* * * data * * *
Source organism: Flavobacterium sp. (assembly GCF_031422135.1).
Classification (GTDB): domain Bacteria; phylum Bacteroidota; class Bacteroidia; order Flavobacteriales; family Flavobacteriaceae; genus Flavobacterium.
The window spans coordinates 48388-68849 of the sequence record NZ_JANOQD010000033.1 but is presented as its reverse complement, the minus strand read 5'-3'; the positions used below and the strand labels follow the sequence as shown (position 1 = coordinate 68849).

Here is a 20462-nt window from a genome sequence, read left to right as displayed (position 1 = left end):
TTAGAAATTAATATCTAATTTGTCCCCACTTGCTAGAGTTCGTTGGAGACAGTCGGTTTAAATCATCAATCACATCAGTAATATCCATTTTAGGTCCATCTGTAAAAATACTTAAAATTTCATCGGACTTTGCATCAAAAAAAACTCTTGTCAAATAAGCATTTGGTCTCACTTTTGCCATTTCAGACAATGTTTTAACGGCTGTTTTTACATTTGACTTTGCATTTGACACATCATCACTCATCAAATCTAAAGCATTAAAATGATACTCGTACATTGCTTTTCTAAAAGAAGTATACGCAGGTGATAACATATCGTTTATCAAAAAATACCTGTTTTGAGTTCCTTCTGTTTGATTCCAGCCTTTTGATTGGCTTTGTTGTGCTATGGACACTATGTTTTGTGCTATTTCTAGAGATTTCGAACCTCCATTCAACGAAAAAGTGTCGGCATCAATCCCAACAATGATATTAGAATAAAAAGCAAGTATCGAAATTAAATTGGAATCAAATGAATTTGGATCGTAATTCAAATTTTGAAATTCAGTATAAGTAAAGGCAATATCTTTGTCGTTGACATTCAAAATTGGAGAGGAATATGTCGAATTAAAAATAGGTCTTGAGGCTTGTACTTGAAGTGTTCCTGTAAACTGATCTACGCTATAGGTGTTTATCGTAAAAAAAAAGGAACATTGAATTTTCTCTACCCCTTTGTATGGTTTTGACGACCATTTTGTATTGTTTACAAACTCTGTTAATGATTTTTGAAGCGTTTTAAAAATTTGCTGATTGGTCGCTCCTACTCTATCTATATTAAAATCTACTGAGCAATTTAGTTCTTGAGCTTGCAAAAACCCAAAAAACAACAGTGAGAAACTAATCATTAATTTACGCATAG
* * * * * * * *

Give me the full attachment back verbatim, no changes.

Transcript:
Source organism: Flavobacterium sp. (assembly GCF_031422135.1).
Classification (GTDB): domain Bacteria; phylum Bacteroidota; class Bacteroidia; order Flavobacteriales; family Flavobacteriaceae; genus Flavobacterium.
The window spans coordinates 48388-68849 of the sequence record NZ_JANOQD010000033.1 but is presented as its reverse complement, the minus strand read 5'-3'; the positions used below and the strand labels follow the sequence as shown (position 1 = coordinate 68849).

Here is a 20462-nt window from a genome sequence, read left to right as displayed (position 1 = left end):
TTAGAAATTAATATCTAATTTGTCCCCACTTGCTAGAGTTCGTTGGAGACAGTCGGTTTAAATCATCAATCACATCAGTAATATCCATTTTAGGTCCATCTGTAAAAATACTTAAAATTTCATCGGACTTTGCATCAAAAAAAACTCTTGTCAAATAAGCATTTGGTCTCACTTTTGCCATTTCAGACAATGTTTTAACGGCTGTTTTTACATTTGACTTTGCATTTGACACATCATCACTCATCAAATCTAAAGCATTAAAATGATACTCGTACATTGCTTTTCTAAAAGAAGTATACGCAGGTGATAACATATCGTTTATCAAAAAATACCTGTTTTGAGTTCCTTCTGTTTGATTCCAGCCTTTTGATTGGCTTTGTTGTGCTATGGACACTATGTTTTGTGCTATTTCTAGAGATTTCGAACCTCCATTCAACGAAAAAGTGTCGGCATCAATCCCAACAATGATATTAGAATAAAAAGCAAGTATCGAAATTAAATTGGAATCAAATGAATTTGGATCGTAATTCAAATTTTGAAATTCAGTATAAGTAAAGGCAATATCTTTGTCGTTGACATTCAAAATTGGAGAGGAATATGTCGAATTAAAAATAGGTCTTGAGGCTTGTACTTGAAGTGTTCCTGTAAACTGATCTACGCTATAGGTGTTTATCGTAAAAAAAAAGGAACATTGAATTTTCTCTACCCCTTTGTATGGTTTTGACGACCATTTTGTATTGTTTACAAACTCTGTTAATGATTTTTGAAGCGTTTTAAAAATTTGCTGATTGGTCGCTCCTACTCTATCTATATTAAAATCTACTGAGCAATTTAGTTCTTGAGCTTGCAAAAACCCAAAAAACAACAGTGAGAAACTAATCATTAATTTACGCATAG